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Hoffmann, R. A wiki for the life sciences where authorship matters. Nature Genetics (2008)

Effects of albendazole, fumagillin, and TNP-470 on microsporidial replication in vitro.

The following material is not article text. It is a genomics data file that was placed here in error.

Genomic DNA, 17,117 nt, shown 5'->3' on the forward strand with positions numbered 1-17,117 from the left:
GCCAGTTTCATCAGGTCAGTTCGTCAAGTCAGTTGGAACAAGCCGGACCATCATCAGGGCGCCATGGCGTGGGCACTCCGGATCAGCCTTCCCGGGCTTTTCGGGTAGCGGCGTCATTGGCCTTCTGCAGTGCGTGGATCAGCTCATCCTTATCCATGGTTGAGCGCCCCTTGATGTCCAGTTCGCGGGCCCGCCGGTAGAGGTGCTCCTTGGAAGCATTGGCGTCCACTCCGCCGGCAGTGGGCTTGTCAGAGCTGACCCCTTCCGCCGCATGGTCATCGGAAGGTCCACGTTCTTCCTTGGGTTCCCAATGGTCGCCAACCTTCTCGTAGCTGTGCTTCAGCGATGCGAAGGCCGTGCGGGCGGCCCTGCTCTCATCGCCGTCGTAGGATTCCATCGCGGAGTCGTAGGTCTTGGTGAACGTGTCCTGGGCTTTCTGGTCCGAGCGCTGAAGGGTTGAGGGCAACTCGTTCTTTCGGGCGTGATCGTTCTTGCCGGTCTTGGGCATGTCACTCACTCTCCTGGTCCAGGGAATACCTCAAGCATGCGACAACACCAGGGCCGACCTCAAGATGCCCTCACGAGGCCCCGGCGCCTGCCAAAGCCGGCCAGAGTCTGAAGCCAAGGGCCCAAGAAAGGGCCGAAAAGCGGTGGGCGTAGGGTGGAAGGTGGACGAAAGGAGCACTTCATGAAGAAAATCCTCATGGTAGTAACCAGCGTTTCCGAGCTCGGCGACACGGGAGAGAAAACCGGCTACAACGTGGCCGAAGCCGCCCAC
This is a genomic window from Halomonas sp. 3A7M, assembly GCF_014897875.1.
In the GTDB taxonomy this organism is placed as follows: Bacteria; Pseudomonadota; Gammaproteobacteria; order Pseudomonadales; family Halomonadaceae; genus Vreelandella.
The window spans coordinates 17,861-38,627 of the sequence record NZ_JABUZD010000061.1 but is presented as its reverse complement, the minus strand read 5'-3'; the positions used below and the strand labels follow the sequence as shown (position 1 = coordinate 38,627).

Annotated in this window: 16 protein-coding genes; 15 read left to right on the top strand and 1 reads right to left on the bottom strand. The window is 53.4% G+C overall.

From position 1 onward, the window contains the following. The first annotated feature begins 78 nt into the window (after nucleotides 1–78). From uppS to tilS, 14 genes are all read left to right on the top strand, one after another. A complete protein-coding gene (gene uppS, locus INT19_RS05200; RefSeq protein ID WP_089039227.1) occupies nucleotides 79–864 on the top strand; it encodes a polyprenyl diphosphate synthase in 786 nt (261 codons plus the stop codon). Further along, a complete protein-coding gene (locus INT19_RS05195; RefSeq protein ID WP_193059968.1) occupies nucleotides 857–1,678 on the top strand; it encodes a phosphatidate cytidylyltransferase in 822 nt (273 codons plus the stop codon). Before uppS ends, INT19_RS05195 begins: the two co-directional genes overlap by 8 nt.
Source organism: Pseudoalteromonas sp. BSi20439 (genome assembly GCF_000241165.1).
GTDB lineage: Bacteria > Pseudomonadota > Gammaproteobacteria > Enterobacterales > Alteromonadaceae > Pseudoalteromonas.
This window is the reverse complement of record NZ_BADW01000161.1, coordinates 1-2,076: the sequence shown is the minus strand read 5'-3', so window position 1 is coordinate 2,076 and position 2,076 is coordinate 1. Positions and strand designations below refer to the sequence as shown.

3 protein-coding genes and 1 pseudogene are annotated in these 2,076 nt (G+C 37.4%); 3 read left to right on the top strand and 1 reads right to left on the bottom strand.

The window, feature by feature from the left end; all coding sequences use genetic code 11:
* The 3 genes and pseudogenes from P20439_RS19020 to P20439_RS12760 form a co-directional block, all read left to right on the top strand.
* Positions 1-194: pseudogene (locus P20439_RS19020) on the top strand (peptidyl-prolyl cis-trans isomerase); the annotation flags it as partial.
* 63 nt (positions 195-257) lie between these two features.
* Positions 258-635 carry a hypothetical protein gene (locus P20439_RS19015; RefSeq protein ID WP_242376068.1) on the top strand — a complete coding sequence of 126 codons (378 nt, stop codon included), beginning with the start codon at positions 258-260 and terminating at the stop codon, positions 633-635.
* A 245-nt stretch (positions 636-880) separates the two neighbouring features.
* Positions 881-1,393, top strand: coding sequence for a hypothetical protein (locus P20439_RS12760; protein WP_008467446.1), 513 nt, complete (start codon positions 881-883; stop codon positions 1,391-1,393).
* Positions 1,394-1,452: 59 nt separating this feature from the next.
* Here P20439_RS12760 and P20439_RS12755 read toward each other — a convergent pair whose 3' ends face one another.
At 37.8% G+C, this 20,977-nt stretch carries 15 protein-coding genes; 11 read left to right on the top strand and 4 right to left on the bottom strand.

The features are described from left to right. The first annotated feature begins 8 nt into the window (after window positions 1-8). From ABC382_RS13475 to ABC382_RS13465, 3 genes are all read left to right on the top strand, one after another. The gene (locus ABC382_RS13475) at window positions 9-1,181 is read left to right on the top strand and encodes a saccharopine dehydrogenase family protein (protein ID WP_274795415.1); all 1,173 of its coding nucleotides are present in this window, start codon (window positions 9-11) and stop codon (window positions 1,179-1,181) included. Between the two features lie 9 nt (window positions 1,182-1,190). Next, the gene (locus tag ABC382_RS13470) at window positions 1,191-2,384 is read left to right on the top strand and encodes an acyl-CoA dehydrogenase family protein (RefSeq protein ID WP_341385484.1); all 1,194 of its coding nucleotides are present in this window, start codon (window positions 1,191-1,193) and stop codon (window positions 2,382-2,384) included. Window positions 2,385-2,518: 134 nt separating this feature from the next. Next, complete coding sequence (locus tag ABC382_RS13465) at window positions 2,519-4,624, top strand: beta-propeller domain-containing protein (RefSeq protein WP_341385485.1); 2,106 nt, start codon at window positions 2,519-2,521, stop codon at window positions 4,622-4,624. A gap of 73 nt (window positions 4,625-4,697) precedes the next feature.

Presently, the two most commonly used drugs for treating microsporidiosis in persons with AIDS are albendazole and fumagillin. Albendazole is effective for treating disseminated infections due to Encephalitozoon spp. but is variably effective against Enterocytozoon bieneusi infections. Fumagillin is highly effective when used topically to treat ocular infections with Encephalitozoon hellem or Encephalitozoon intestinalis but is too toxic for systemic use. In this study, the fumagillin analog TNP-470 was assayed for antimicrosporidial activity in vitro. The MICs of TNP-470 at which 50% of isolates were killed (MIC50s) were 0.35 +/- 0.21 and 0.38 +/- 0.11 ng/ml for E. intestinalis and Vittaforma corneae, respectively, and were similar to the MIC50s of fumagillin for these organisms, which were 0.515 +/- 0.002 and 0.81 +/- 0.014 ng/ml, respectively. The MIC50 of albendazole for E. intestinalis was 8.0 +/- 4.23 ng/ml, significantly less (P < 0.01) than its MIC50 for V. corneae, which was 55.0 +/- 7.07 ng/ml. TNP-470 inhibited replication of E. intestinalis in RK-13 cells if it was given at the same time as infection or if treatment was initiated 7 days later. In addition, treatment of the infected cultures with TNP-470 at a dose of 10 ng/ml for 2 weeks, followed by discontinuation of the drug treatment, resulted in no significant increase in E. intestinalis shedding during the following 3 weeks in culture. Because TNP-470 acts against both E. intestinalis and V. corneae, and because TNP-470 was found by others to be less toxic in vivo, TNP-470 may be a promising new drug for the treatment of microsporidiosis.[1]


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